Off-road trail brings in millions of dollars for Traverse City

According to a recently completed study by Traverse Area Recreation and Transportation (TART), the DNR, and various funders, the VASA Pathway brings in more than $2.6 million annually.

A recent study is shining light on just how much of an impact the VASA Trail has on Northern Michigan's economy.

According to the study by Traverse Area Recreation and Transportation (TART) and the DNR, the VASA brings in more than $2.6 million annually.

"What we learn from the study is that it brings in a lot of tourism money during nonpeak seasons that people wouldn't have otherwise come to Traverse City for," Hattie Christie, TART Interim Marketing and Outreach Director, said.

The pathway is a non-motorized trail owned by the DNR, with TART as a partner to help maintain it. Popular activities on it include mountain biking, hiking, running, and skiing in the winter.

"There really is no offseason," said Manton resident Jeff Harding. "In the spring, as the trails are dry, people are out riding bikes. Before that, people are out walking. There's always cars here no matter what time you're out."

"You would be shocked at how year-round that is," Mike Norton, Traverse City Tourism Media Relations Director, said. "Obviously, much of it is in the summer but there are a fair number of people who bike in the spring and even in the winter (by) fat biking. So it is a year round activity."

The study also found that 98% of people who rode the VASA Pathway would recommend the area to a friend or family member. It even served as a romantic place where a couple fell in love with each other and the terrain.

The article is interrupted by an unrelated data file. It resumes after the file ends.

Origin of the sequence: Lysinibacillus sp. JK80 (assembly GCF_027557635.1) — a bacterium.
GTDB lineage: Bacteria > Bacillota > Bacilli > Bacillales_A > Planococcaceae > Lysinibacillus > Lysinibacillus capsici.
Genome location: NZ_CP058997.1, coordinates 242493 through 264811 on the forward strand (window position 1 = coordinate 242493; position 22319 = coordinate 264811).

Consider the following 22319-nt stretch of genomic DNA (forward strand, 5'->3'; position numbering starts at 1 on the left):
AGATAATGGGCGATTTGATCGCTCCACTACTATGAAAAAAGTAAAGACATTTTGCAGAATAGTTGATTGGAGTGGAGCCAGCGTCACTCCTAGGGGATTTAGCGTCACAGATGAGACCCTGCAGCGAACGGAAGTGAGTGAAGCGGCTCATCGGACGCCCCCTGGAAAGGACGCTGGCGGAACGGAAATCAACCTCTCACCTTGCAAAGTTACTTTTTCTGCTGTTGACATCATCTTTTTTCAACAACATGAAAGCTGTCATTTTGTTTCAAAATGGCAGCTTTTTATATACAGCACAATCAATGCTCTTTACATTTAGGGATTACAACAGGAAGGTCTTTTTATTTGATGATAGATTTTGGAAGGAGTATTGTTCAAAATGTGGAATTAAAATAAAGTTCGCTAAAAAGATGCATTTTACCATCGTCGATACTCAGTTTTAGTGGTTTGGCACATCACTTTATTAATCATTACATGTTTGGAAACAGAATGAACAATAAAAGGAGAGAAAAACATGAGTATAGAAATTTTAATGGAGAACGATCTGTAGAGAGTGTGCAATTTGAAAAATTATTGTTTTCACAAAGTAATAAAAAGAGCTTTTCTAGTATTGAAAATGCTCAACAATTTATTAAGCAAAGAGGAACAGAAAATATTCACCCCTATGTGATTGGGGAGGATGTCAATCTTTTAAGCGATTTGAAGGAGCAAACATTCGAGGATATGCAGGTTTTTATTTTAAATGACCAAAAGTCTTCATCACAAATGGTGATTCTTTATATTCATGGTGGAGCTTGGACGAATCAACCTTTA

"Well we fell in love on this trail," Harding's wife, Lisa, said. "This trail's always been a love of ours. It's something we love to come back to all the time."

While the VASA winds through parts of northern Michigan's untouched wildernerss, the impact of those who use it is felt in surrounding shops, hotels and resturants when they get off their bikes or skies.

"Other places you go, there's nothing to do," Lisa Harding said. "Here, you can go to dinner, do some shopping. There's always something else to do here and make a full day of it."

"I think it's a wonderful thing," Christie said. "It diversifies the recreation activities we have in the area (with a) great bike path downtown and the other areas in Traverse City. It's a great asset to our community. It's what Michigan's all about. Outdoors in the woods experiencing nature and enjoying it ."

The Michigan Department of Transportation just wrapped up a similar study that shows bicycling brings in an annual economic impact of more than $650 million for Michigan.

close video ad
Unmutetoggle ad audio on off